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Flipboard and the end of "sourciness"

Flipboard's focus is on the content. Sources and platforms take a backseat.

Today’s Flipboard update sports increased speed, an improved design layout, a partnership with Instagram, and the ability for users to search across several social platforms, including Flickr, Twitter and Facebook.

The shiny new features are drawing plenty of attention, but the really cool thing here — and what likely will fuel Flipboard’s success — is the platform’s ability to seamlessly present the newly integrated social content without overly focusing on the original source or platform.

In a recent interview, Craig Mod, designer and publisher at Flipboard, stressed the importance of putting the content first. By making content the focus of the presentation, users can experience a seamless stream of information rather than jumping from platform to platform:

I think the thing that Flipboard is doing particularly well is that the integrations become seamless. One of the main goals at Flipboard that we really try to drive home is that [users] plug in these [integration] sources and we remove the “sourciness” from it.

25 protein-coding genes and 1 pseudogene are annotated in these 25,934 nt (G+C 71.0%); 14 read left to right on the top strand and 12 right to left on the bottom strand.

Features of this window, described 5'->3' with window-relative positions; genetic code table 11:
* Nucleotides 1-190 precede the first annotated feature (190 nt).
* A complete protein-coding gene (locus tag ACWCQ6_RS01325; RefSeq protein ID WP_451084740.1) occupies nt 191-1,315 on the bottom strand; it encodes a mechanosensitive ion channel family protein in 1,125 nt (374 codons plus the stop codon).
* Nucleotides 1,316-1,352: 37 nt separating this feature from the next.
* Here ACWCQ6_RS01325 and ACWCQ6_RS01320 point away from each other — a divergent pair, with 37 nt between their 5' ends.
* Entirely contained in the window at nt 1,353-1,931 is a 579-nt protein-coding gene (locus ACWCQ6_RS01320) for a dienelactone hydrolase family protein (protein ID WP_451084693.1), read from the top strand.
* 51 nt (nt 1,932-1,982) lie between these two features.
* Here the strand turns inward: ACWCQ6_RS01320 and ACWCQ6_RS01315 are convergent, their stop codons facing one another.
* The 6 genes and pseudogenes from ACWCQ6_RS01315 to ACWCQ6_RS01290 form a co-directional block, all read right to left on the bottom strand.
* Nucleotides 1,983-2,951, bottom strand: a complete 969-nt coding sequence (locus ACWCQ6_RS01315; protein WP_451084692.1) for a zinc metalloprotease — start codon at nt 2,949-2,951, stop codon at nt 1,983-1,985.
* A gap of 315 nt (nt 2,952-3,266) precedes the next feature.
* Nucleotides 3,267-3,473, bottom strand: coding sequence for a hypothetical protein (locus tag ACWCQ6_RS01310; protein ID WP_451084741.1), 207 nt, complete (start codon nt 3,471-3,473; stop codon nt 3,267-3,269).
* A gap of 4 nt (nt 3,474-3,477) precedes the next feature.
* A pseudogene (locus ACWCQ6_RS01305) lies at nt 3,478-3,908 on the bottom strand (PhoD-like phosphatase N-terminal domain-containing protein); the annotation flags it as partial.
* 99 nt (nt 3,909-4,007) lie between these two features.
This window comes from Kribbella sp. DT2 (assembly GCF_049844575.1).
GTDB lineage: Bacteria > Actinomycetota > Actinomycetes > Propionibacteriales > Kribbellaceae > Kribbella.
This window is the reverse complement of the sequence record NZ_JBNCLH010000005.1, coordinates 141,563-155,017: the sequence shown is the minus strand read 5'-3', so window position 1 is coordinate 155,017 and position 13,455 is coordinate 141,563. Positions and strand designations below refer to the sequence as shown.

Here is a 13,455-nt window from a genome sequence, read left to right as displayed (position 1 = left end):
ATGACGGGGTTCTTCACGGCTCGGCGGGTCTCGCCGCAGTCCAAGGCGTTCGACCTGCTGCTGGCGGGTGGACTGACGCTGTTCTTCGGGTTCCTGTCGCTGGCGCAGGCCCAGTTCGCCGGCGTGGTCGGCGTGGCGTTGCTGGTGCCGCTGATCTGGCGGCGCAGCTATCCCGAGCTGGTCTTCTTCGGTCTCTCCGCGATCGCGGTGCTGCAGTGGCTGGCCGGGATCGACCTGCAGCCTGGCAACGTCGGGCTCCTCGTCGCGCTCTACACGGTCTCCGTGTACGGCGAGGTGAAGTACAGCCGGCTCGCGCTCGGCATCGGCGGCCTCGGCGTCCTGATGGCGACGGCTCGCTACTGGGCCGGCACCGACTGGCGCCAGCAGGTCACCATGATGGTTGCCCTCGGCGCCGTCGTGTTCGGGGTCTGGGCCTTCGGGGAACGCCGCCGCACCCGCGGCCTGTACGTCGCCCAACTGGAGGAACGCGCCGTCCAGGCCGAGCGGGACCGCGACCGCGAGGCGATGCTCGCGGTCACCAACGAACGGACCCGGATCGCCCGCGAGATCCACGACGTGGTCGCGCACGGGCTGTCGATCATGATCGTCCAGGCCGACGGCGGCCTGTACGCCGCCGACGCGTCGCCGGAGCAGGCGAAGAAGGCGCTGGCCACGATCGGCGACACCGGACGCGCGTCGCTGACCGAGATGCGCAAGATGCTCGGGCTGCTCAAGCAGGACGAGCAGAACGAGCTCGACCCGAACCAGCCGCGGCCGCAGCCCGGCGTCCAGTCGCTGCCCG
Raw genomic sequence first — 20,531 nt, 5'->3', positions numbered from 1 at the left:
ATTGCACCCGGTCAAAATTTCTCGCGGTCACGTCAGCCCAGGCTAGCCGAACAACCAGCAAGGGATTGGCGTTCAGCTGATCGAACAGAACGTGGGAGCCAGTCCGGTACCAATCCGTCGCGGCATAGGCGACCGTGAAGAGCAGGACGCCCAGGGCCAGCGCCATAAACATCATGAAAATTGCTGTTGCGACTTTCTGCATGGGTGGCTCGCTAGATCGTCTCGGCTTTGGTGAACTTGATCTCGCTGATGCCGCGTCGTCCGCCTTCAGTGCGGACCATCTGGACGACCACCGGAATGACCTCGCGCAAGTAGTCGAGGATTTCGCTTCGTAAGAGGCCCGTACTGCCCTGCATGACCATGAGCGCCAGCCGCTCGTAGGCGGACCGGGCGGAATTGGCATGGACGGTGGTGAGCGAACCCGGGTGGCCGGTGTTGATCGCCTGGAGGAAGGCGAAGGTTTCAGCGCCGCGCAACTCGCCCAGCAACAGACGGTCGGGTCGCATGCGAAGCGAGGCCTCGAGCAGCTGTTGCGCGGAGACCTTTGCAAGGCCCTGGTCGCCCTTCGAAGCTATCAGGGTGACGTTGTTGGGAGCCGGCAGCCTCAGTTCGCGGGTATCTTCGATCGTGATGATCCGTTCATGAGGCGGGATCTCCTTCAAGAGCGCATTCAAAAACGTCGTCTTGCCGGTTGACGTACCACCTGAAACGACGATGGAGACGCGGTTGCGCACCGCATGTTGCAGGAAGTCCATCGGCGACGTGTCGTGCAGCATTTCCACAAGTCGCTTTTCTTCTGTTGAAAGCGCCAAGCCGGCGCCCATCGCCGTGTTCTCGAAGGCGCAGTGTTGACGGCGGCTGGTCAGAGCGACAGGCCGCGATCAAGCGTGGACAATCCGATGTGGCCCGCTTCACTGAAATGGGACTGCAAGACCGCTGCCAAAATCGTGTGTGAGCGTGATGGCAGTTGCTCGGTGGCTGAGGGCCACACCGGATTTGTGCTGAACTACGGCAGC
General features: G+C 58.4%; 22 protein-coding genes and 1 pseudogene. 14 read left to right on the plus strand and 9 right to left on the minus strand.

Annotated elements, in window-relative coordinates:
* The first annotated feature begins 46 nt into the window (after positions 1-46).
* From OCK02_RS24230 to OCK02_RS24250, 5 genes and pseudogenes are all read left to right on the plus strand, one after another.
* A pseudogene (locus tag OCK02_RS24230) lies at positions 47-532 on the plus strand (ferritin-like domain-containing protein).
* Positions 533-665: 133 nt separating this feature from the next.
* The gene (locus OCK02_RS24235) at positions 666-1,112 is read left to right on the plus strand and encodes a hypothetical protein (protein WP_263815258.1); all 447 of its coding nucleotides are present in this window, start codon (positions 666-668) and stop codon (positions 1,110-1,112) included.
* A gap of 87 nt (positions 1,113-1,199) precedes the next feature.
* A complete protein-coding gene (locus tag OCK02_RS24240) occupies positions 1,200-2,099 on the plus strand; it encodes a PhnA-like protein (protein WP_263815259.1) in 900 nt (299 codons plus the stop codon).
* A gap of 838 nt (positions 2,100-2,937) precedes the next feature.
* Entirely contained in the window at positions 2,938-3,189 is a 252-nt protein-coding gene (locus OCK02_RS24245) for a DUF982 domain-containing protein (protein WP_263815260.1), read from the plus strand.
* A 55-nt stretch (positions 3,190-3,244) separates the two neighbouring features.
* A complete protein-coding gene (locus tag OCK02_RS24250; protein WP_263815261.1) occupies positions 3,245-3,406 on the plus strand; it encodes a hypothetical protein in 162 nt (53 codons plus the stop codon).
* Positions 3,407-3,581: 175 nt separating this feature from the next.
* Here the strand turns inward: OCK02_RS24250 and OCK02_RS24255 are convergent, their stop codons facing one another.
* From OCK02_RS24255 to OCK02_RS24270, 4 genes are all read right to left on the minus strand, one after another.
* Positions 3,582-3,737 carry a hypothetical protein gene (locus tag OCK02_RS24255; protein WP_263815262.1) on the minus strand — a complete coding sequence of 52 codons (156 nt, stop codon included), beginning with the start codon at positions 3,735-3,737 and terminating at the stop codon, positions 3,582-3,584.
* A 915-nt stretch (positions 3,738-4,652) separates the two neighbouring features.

When I’m reading stuff in Flipboard, it’s not like I’m engaging Twitter or engaging Facebook. I’m just aware of the great content that’s being micro-curated by my social groups. There’s an obfuscation of that social network layer — what we’re building is a comfortable consumption layer, as fed by human curation.

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In the interview, Mod also discusses the most important elements of app design and how Flipboard is, at this point, a great big experiment. The full interview is available in the following video:


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